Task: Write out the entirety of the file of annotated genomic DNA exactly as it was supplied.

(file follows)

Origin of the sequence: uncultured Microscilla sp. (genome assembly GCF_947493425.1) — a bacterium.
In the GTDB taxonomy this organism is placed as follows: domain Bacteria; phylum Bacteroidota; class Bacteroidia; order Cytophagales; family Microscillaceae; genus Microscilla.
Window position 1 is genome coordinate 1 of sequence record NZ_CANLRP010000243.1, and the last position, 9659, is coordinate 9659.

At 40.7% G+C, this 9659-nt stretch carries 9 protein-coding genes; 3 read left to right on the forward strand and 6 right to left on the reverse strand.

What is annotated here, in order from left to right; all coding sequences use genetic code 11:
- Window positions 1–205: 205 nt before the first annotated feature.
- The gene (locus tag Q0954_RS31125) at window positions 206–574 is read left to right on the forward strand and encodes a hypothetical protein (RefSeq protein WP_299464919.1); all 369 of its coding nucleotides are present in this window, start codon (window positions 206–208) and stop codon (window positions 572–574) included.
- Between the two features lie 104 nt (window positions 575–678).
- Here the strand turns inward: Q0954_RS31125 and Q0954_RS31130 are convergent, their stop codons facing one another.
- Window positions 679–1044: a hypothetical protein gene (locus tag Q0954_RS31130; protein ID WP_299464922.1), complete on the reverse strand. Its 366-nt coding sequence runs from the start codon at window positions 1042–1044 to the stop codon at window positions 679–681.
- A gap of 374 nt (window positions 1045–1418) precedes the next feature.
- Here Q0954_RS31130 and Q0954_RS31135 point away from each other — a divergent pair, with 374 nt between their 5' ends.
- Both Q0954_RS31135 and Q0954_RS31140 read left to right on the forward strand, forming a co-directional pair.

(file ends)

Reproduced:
Origin of the sequence: uncultured Microscilla sp. (genome assembly GCF_947493425.1) — a bacterium.
In the GTDB taxonomy this organism is placed as follows: domain Bacteria; phylum Bacteroidota; class Bacteroidia; order Cytophagales; family Microscillaceae; genus Microscilla.
Window position 1 is genome coordinate 1 of sequence record NZ_CANLRP010000243.1, and the last position, 9659, is coordinate 9659.

At 40.7% G+C, this 9659-nt stretch carries 9 protein-coding genes; 3 read left to right on the forward strand and 6 right to left on the reverse strand.

What is annotated here, in order from left to right; all coding sequences use genetic code 11:
- Window positions 1–205: 205 nt before the first annotated feature.
- The gene (locus tag Q0954_RS31125) at window positions 206–574 is read left to right on the forward strand and encodes a hypothetical protein (RefSeq protein WP_299464919.1); all 369 of its coding nucleotides are present in this window, start codon (window positions 206–208) and stop codon (window positions 572–574) included.
- Between the two features lie 104 nt (window positions 575–678).
- Here the strand turns inward: Q0954_RS31125 and Q0954_RS31130 are convergent, their stop codons facing one another.
- Window positions 679–1044: a hypothetical protein gene (locus tag Q0954_RS31130; protein ID WP_299464922.1), complete on the reverse strand. Its 366-nt coding sequence runs from the start codon at window positions 1042–1044 to the stop codon at window positions 679–681.
- A gap of 374 nt (window positions 1045–1418) precedes the next feature.
- Here Q0954_RS31130 and Q0954_RS31135 point away from each other — a divergent pair, with 374 nt between their 5' ends.
- Both Q0954_RS31135 and Q0954_RS31140 read left to right on the forward strand, forming a co-directional pair.